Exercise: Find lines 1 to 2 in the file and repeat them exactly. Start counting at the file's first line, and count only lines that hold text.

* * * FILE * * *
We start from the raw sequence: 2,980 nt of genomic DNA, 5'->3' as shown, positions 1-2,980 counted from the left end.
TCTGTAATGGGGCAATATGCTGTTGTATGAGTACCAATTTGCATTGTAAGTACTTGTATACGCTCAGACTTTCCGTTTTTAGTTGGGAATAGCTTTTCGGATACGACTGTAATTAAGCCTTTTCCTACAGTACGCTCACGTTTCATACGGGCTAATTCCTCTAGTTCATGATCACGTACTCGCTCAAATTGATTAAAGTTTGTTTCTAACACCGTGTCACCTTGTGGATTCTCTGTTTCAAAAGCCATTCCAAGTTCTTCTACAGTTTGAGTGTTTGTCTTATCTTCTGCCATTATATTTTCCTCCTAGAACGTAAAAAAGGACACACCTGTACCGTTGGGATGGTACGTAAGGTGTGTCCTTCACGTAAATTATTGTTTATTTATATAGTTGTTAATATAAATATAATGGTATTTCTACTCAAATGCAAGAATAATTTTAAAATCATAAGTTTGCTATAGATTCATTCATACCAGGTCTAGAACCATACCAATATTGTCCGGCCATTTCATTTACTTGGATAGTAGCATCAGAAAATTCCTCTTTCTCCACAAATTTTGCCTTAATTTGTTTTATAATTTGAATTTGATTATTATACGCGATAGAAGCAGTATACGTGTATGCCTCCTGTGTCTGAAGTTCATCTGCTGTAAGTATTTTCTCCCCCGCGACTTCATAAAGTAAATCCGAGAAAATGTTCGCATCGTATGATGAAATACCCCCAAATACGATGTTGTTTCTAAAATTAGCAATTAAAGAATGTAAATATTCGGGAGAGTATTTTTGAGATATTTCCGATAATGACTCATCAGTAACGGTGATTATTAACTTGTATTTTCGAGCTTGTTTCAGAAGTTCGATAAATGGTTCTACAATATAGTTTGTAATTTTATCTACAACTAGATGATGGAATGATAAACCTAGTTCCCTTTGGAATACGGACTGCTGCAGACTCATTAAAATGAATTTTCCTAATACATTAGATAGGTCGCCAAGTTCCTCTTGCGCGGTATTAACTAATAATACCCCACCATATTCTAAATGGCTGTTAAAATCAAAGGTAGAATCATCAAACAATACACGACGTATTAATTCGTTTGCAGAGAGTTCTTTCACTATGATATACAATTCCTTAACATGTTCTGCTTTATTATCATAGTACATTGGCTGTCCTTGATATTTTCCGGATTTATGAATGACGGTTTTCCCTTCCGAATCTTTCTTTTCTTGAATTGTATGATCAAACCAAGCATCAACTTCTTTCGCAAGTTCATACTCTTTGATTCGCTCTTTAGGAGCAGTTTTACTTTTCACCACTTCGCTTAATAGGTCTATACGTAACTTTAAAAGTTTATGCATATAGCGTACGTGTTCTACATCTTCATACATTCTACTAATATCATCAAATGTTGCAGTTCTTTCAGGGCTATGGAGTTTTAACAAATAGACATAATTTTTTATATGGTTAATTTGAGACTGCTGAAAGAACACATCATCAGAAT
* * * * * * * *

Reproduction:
We start from the raw sequence: 2,980 nt of genomic DNA, 5'->3' as shown, positions 1-2,980 counted from the left end.
TCTGTAATGGGGCAATATGCTGTTGTATGAGTACCAATTTGCATTGTAAGTACTTGTATACGCTCAGACTTTCCGTTTTTAGTTGGGAATAGCTTTTCGGATACGACTGTAATTAAGCCTTTTCCTACAGTACGCTCACGTTTCATACGGGCTAATTCCTCTAGTTCATGATCACGTACTCGCTCAAATTGATTAAAGTTTGTTTCTAACACCGTGTCACCTTGTGGATTCTCTGTTTCAAAAGCCATTCCAAGTTCTTCTACAGTTTGAGTGTTTGTCTTATCTTCTGCCATTATATTTTCCTCCTAGAACGTAAAAAAGGACACACCTGTACCGTTGGGATGGTACGTAAGGTGTGTCCTTCACGTAAATTATTGTTTATTTATATAGTTGTTAATATAAATATAATGGTATTTCTACTCAAATGCAAGAATAATTTTAAAATCATAAGTTTGCTATAGATTCATTCATACCAGGTCTAGAACCATACCAATATTGTCCGGCCATTTCATTTACTTGGATAGTAGCATCAGAAAATTCCTCTTTCTCCACAAATTTTGCCTTAATTTGTTTTATAATTTGAATTTGATTATTATACGCGATAGAAGCAGTATACGTGTATGCCTCCTGTGTCTGAAGTTCATCTGCTGTAAGTATTTTCTCCCCCGCGACTTCATAAAGTAAATCCGAGAAAATGTTCGCATCGTATGATGAAATACCCCCAAATACGATGTTGTTTCTAAAATTAGCAATTAAAGAATGTAAATATTCGGGAGAGTATTTTTGAGATATTTCCGATAATGACTCATCAGTAACGGTGATTATTAACTTGTATTTTCGAGCTTGTTTCAGAAGTTCGATAAATGGTTCTACAATATAGTTTGTAATTTTATCTACAACTAGATGATGGAATGATAAACCTAGTTCCCTTTGGAATACGGACTGCTGCAGACTCATTAAAATGAATTTTCCTAATACATTAGATAGGTCGCCAAGTTCCTCTTGCGCGGTATTAACTAATAATACCCCACCATATTCTAAATGGCTGTTAAAATCAAAGGTAGAATCATCAAACAATACACGACGTATTAATTCGTTTGCAGAGAGTTCTTTCACTATGATATACAATTCCTTAACATGTTCTGCTTTATTATCATAGTACATTGGCTGTCCTTGATATTTTCCGGATTTATGAATGACGGTTTTCCCTTCCGAATCTTTCTTTTCTTGAATTGTATGATCAAACCAAGCATCAACTTCTTTCGCAAGTTCATACTCTTTGATTCGCTCTTTAGGAGCAGTTTTACTTTTCACCACTTCGCTTAATAGGTCTATACGTAACTTTAAAAGTTTATGCATATAGCGTACGTGTTCTACATCTTCATACATTCTACTAATATCATCAAATGTTGCAGTTCTTTCAGGGCTATGGAGTTTTAACAAATAGACATAATTTTTTATATGGTTAATTTGAGACTGCTGAAAGAACACATCATCAGAAT